ANOTHER NEW OWNER?
DFN Sports sites feature Texas Rangers apparel & merchandise online.
Later, Hicks announced he was looking for a capital infusion from the sale of a minority interest in the team. He was adamant at the time that he intended to retain managerial control. It never sounded logical that a major investor would toss $200 million or so to Hicks, who has mismanaged the team so badly. Attendance is down more than 1,000,000 fans per year since he took charge of the team in 1998. The bad product he’s put on the field with just one winning season in the last nine years has been a major contributor to the attendance decline, but the marketing department he installed has also made a major contribution to chasing away customers. He says now he has received significant interest in buying a minority interest, but that’s bunk! If he had on any basis that makes sense, the deal would at least be underway, if not closed.
Instead, Hicks admitted Thursday that he is now open to selling a stake in the team large enough for the new owner to be the majority partner and gain managerial control over the team’s operations. It’s a clear admission that the Rangers’ financial problems are much more severe than fans have been led to believe. There was immediate media speculation that Nolan Ryan could be heading up a purchasing group. Ryan owns minor league teams in Round Rock and Corpus Christi, Texas backed by Don Sanders, a Houstonian that has been Ryan’s long time business partner. There is no confirmation that Ryan might be interested.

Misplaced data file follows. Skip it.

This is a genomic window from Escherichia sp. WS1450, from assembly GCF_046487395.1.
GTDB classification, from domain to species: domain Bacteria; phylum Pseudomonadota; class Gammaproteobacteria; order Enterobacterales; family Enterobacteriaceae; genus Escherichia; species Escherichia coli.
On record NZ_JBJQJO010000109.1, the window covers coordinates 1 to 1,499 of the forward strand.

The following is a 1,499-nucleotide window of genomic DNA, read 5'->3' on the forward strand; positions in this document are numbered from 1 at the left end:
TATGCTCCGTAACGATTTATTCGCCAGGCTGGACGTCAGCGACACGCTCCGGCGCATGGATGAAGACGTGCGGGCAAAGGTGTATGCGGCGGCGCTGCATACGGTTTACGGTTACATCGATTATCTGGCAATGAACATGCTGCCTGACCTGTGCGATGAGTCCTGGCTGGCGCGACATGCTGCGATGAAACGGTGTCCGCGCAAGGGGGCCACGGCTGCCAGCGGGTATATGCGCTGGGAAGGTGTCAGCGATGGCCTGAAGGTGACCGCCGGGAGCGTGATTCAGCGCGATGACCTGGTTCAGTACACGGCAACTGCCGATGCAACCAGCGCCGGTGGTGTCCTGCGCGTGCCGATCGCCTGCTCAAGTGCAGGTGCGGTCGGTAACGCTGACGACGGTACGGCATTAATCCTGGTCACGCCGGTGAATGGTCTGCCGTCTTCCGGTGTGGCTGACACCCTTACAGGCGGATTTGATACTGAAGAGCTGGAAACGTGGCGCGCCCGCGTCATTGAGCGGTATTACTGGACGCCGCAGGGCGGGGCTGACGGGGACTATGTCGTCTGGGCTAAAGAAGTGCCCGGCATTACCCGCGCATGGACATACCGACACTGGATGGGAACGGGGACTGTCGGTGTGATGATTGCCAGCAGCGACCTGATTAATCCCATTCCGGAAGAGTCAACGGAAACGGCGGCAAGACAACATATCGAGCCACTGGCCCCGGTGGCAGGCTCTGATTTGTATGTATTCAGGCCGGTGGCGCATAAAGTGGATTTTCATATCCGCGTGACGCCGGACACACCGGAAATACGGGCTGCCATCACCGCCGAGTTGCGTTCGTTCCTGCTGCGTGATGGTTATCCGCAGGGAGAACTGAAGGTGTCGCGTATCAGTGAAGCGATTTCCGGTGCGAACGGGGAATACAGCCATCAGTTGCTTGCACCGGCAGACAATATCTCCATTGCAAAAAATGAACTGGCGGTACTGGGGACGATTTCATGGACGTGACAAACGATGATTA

The news comes at a time when the team finally seems to be turning their fortunes on the field around. Hicks named Ryan President before the 2008 season. Bringing in the popular Ryan, perhaps the most highly regarded Ranger in the history of the team, was thought to be largely a PR move to improve the image of the team with area fans. Surprisingly, Ryan has been an active hands-on president. The turnaround in the team’s fortunes this season can be directly attributed to Ryan and the moves he has made on and off the field.
From that standpoint, the news about Hicks’ and the team’s financial problems is bad news for fans. With Hicks’ image in the Dallas-Ft. Worth area, this news would have been welcomed a year ago. However, with the change in fortunes on the field, a change in ownership could upset the apple cart. Forbes Magazine valued the Rangers at $405 million. A new owner investing more than half that number and gaining managerial control of the team will undoubtedly make changes to the operation. They could be positive; but they may not. At this point the status quo doesn’t look bad.
Hicks said the ownership change could occur by the end of 2009, perhaps even before the end of this baseball season, though it should be noted that a transfer of a majority interest in the team would require approval by the other 29 MLB owners. He’s obviously anxious to make a deal. Ranger fans can only hope that the positive momentum on the field will continue with new ownership.
By: Richard W. Humphrey
MLBcenter.com Texas Rangers Correspondent
> View all of the 2009 MLB team previews from Pro Baseball Fans